Just me and my TV. No multiscreen experience. No smartphone or tablet horning in on the action. With my hands, excused from any laptop obligations, free to reach for my snacks and hoist a brew.
I mean me, chilling out, in pleasant isolation.
Please understand, I don't mind if other people are present in the room (I'm not a misanthrope or recluse), provided they don't blab at the wrong times or make a play for the clicker.
Sharing "Househunters" (for instance) with a fellow devotee can even enhance my enjoyment watching this reality show. Swapping catty comments about its house-hungry couples and mocking their insistence on "granite countertops" and "curb appeal" only adds to the fun.
Communal consumption with the Twitterverse doesn't.
Example: I watch "Scandal" devotedly. But while I'm watching, why would I want to follow the torrent of posts from viewers I can't see and will never meet? Why would I want to contribute my own share of "OMGs" at the moment-to-moment wackiness that swirls around Olivia Pope? "Scandal" triggers wild responses from its viewers. But why do I need to monitor them and add to them in real time, just to be part of some virtual In Crowd?
Especially since "Scandal" is such a fast-moving show! Posting something about it can mean I miss a key twist in the saga. Sure, I can watch TV and type at the same time. But I prefer to save my multitasking for the office.
I find TV shows fall into two categories: Some—like "Scandal," "Game of Thrones" or a sprightly comedy or probing documentary—deserve my full concentration.
Other shows, the sort that fit the classic description of TV as "chewing gum for the mind," I greet as a chance to zone out.
In the former category, the second screen becomes an unwanted distraction.
In the latter case, I just want to veg. To gaze, not engage.
I'm reminded of Henry David Thoreau, who in the mid-1800s went off-the-grid to Walden Pond and famously observed: "We are in great haste to construct a magnetic telegraph from Maine to Texas. But Maine and Texas, it may be, have nothing important to communicate."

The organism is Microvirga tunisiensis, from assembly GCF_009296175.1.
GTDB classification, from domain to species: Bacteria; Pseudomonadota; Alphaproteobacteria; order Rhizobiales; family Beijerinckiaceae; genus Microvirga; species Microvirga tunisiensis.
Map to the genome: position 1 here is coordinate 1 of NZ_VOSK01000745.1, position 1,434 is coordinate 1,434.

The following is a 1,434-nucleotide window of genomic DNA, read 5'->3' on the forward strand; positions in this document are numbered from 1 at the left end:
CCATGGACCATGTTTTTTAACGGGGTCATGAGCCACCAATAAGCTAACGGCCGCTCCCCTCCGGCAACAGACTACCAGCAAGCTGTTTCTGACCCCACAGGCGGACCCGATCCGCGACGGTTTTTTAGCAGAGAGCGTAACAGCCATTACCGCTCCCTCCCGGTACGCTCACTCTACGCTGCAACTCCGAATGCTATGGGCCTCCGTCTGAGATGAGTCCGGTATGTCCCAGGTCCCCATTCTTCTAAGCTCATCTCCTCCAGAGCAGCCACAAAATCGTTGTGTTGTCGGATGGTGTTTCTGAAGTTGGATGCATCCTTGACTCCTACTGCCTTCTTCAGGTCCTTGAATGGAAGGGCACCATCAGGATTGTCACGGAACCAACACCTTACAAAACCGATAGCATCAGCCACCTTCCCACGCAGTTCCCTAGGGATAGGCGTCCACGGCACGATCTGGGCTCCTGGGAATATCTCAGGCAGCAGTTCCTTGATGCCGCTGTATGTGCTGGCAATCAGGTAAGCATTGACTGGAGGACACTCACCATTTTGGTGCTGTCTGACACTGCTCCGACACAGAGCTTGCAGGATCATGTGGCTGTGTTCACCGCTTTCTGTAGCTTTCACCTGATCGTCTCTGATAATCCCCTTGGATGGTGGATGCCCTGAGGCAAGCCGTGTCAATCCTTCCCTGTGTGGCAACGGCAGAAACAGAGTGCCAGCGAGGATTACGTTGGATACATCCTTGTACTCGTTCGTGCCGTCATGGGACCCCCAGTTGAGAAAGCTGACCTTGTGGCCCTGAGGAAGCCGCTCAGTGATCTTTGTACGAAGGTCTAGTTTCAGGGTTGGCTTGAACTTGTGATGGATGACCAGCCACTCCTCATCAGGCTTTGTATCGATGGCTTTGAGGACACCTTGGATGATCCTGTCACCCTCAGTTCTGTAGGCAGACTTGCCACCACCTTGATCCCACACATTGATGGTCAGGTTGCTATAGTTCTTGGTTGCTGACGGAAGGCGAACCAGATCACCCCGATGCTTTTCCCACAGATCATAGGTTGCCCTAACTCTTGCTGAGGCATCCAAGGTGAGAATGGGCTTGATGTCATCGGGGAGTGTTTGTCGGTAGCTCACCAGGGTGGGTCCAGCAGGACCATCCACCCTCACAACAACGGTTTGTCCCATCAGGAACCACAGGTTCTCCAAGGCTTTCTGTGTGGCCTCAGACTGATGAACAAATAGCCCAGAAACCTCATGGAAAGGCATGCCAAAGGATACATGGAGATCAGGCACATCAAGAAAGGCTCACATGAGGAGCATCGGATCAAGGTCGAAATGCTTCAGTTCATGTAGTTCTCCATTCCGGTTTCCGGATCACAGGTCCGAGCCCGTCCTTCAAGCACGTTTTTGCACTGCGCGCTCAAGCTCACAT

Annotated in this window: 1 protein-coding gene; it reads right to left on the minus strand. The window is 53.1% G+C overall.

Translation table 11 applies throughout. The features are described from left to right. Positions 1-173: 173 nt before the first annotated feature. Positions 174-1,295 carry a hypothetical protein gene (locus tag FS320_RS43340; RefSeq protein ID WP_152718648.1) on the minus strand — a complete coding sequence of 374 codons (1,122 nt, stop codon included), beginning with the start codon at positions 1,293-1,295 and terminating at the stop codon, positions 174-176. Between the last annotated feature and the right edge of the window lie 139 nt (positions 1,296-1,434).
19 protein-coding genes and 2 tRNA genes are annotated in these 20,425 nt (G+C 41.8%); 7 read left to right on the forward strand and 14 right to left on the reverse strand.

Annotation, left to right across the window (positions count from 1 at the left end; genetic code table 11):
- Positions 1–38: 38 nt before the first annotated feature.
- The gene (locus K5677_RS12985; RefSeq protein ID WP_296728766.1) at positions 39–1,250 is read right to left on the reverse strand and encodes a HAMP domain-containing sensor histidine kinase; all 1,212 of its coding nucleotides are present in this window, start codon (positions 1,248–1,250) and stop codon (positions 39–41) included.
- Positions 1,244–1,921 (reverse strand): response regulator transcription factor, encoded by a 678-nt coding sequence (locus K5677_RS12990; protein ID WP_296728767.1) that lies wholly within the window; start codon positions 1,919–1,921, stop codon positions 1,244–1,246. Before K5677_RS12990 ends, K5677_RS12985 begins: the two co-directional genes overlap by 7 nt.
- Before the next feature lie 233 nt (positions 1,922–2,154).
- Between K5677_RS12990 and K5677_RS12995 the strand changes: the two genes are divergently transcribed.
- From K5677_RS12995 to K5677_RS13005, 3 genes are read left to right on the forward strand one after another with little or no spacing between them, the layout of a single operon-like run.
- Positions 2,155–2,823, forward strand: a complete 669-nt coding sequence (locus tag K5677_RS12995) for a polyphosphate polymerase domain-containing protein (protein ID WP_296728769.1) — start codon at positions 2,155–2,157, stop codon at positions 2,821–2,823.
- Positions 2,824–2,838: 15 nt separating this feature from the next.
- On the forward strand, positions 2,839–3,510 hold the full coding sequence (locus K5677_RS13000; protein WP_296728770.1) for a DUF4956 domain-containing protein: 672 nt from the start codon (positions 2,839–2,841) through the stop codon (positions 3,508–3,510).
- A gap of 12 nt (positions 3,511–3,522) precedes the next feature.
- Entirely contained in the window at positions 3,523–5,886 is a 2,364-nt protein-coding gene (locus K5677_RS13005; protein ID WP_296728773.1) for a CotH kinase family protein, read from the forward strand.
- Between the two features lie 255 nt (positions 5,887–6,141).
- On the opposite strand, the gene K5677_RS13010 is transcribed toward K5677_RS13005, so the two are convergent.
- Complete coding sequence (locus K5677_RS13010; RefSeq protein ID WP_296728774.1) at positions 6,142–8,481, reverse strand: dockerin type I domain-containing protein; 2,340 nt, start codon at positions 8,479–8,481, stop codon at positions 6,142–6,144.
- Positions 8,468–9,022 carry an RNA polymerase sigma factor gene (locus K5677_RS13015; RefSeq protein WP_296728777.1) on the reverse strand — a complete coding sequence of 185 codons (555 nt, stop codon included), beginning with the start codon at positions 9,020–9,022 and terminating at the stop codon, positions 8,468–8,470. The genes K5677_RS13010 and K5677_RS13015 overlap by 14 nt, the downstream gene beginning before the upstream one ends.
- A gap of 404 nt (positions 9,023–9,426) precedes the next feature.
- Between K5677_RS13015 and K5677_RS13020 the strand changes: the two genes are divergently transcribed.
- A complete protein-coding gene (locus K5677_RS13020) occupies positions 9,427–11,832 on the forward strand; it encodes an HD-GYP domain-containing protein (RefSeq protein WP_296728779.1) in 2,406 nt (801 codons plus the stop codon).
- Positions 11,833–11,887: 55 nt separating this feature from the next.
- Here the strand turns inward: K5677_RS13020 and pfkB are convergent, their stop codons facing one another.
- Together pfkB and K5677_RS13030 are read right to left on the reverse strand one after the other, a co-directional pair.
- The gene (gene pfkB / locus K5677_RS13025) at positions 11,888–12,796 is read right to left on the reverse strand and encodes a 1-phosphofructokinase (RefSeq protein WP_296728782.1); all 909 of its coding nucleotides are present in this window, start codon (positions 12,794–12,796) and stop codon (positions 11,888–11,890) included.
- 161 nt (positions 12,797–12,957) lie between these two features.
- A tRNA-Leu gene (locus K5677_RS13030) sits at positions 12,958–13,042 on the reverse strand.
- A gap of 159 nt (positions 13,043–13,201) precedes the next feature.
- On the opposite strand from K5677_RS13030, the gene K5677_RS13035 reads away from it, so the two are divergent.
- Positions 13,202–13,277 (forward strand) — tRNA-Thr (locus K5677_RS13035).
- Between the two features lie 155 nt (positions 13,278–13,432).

It seems that Twitter, however attractive as a way for viewers to bond, enables a swarm of co-viewers who, it may well be, have nothing important to communicate.
The greatest value of second-screen interaction accrues to nosy outsiders who analyze and archive all those tweets. Data miners curate what the Twitterati say about each show as it unfolds for sharp-eyed scrutiny by network bosses and ad buyers who happily pay for this quantified buzz about their programming, stars, advertisements and brands.
That's no knock on Twitter. Twitter is great for democratizing public sentiment. Everyone can speak out, and everyone is counted (no hanging chad when it's companies like Blue Fin and Topsy doing the counting).
So viewers are encouraged to exercise their franchise in 140-character bursts. According to a recent book, "Social TV," we all live "in a world where television has symbiotically become one with the Web, social media and mobile."
Except when it isn't. Which is how I choose to see it. To paraphrase Sigmund Freud: "Sometimes TV is still just TV." Or should be.
It's certainly more convenient that way. Remember, the process of live-tweeting during TV shows typically demands watching them, in real time, as they air. After decades of being yoked to the networks' schedules, viewers have been set free in recent years, blessed with on-demand alternatives that let them craft a programming schedule to their personal whims (and skip commercials in the bargain).
Why, then, would viewers willingly surrender to watching TV en masse and in lock-step just for the privilege of jabbering to one another? I, for one, am master of my domain (in this respect, anyway)—and happy to remain so.
But maybe the appeal of the second-screen experience isn't all that it's cracked up to be. A survey of some 2,500 U.S. consumers conducted last fall found that just 13 percent of people who have used a smartphone or tablet to access TV-show-related content said synchronizing this second-screen content with the show as it airs makes the viewing experience "much more enjoyable." A hefty 67 percent said it made TV viewing only "somewhat" better.
My advice: Give it a rest. The next time you watch TV, consider butting out of the social experience. Power off your second screen. Make TV watching a solo act. You might enjoy it more than you think. And your followers will manage without you.
EDITOR'S NOTE—Frazier Moore is a national television columnist for The Associated Press. He can be reached at fmoore(at)ap.org and at http://www.twitter.com/tvfrazier